Tom and Kate’s daughter turns six tomorrow, and they have to tell her about sleep. If you sleep unwatched, you could be Taken. If you are Taken, then watching won’t save you. Nothing saves you.
Your knowledge. Your memories. Your dreams.
If all you are is on the Feed, what will you become when the Feed goes down?
For Tom and Kate, in the six years since the world collapsed, every day has been a fight for survival. And when their daughter, Bea, goes missing, they will question whether they can even trust each other anymore.
The threat is closer than they realise…
Post-apocalytic/dystopian novels always give me a slight chill, a slight sense of unease because they are things that could happen. ‘The Feed’ particularly gave me a slight shiver – it’s set in a world where people no longer talk to each other, all communication is through The Feed. Everyone is connected, feelings, lives and experiences are all there for everyone to see. Sound familiar?? With our phone and social media obsession this story line really makes you think about how much we are sharing, how much time we are spending online and just who could infiltrate our lives.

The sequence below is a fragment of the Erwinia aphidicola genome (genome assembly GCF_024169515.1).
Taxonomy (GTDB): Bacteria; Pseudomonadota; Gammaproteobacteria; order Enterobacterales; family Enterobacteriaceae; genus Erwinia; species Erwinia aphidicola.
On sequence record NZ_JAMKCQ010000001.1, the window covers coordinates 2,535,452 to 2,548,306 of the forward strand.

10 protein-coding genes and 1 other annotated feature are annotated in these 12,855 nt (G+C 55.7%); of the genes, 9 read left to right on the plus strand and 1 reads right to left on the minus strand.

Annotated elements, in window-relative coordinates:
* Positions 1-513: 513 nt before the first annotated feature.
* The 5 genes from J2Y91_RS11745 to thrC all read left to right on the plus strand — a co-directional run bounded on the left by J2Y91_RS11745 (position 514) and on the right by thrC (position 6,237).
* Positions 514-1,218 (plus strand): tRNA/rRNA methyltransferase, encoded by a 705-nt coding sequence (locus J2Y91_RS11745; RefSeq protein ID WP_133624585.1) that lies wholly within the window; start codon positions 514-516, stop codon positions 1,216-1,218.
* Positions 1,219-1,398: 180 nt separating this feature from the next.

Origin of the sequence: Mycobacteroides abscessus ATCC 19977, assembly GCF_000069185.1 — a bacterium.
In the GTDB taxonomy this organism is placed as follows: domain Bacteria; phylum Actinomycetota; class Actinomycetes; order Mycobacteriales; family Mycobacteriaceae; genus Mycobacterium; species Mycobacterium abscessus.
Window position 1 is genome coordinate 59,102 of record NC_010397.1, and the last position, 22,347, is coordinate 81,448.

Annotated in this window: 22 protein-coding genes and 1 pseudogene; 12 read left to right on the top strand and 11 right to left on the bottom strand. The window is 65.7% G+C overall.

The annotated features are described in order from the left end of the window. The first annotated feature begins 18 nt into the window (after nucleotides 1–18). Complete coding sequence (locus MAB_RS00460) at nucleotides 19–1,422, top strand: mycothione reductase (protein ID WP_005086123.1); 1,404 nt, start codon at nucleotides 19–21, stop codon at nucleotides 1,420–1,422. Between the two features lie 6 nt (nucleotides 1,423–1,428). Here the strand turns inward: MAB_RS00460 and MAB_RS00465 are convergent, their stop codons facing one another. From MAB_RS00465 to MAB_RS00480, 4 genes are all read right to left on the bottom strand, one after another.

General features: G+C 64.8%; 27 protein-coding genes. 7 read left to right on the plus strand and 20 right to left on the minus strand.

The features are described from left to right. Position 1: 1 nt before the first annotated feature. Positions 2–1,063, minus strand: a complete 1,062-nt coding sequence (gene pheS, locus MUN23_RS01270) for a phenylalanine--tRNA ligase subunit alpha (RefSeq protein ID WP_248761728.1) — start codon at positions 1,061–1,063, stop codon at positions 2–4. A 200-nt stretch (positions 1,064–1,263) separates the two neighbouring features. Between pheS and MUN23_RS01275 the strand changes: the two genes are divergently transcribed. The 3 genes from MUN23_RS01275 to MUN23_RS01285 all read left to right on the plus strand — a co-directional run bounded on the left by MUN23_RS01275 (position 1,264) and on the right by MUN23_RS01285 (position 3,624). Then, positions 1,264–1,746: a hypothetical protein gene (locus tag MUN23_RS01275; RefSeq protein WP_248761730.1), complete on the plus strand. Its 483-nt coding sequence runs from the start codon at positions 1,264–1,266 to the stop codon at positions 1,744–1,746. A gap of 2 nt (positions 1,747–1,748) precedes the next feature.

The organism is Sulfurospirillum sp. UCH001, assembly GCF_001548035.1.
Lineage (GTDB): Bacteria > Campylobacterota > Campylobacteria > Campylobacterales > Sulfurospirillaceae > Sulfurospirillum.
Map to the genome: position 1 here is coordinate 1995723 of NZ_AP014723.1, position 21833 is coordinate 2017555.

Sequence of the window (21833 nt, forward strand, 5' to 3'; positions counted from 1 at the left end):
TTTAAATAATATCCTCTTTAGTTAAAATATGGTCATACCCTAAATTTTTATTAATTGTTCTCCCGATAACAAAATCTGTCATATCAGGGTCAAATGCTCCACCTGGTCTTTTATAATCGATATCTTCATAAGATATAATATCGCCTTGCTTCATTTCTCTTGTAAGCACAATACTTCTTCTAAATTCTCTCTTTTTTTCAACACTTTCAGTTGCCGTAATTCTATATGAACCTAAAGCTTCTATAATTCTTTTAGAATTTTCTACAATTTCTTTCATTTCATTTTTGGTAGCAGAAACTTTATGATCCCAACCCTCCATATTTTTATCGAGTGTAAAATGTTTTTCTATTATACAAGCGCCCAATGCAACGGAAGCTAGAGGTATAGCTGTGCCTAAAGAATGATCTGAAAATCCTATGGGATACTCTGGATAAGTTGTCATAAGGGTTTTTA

The opening chapter shows how life is in this world of The Feed, then it all goes wrong. The world collapses, everyone is forced off-line and people are ‘taken’ in their sleep. Their minds are taken over and they are lost. Six years on and we are with Kate and Tom, living on a farm with a group of survivors and during an attack their daughter is abducted.
I found this a pretty quick read, the sentences are short and punchy which helps the story fly along. It’s a gripping story and you find yourself whipping through the pages and the ending was very clever. There’s quite a strong moral undertone to ‘The Feed’, in this world people are kept on ‘files’ and even after they are dead their memories can be accessed. Is that right? Is that something that should be messed with? That gives me a slight shiver to think maybe one day that could be reality, who knows where technology will take us.
It’s easy to see Nick Clark Windo’s film career influences his writing. ‘The Feed’ would make a fantastic film or television series. As I read, I could easily imagine watching this on screen.
This is an unnerving, gripping and thought-provoking read. It’s a brilliant addition to the post-apocalyptic genre and if you enjoy that genre, you will certainly enjoy ‘The Feed’.
Nick Clark Windo was a student on the Faber Academy Writing a Novel course. He studied English Literature at Cambridge and acting at RADA, now he works as a film producer and communications coach. ‘The Feed’ is his first novel. He lives in London with his wife.
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‘The Feed’ is published on the 25th of January by Headline. With thanks to the publishers for my reading copy and thanks to Anne Cater for inviting me on the blog tour.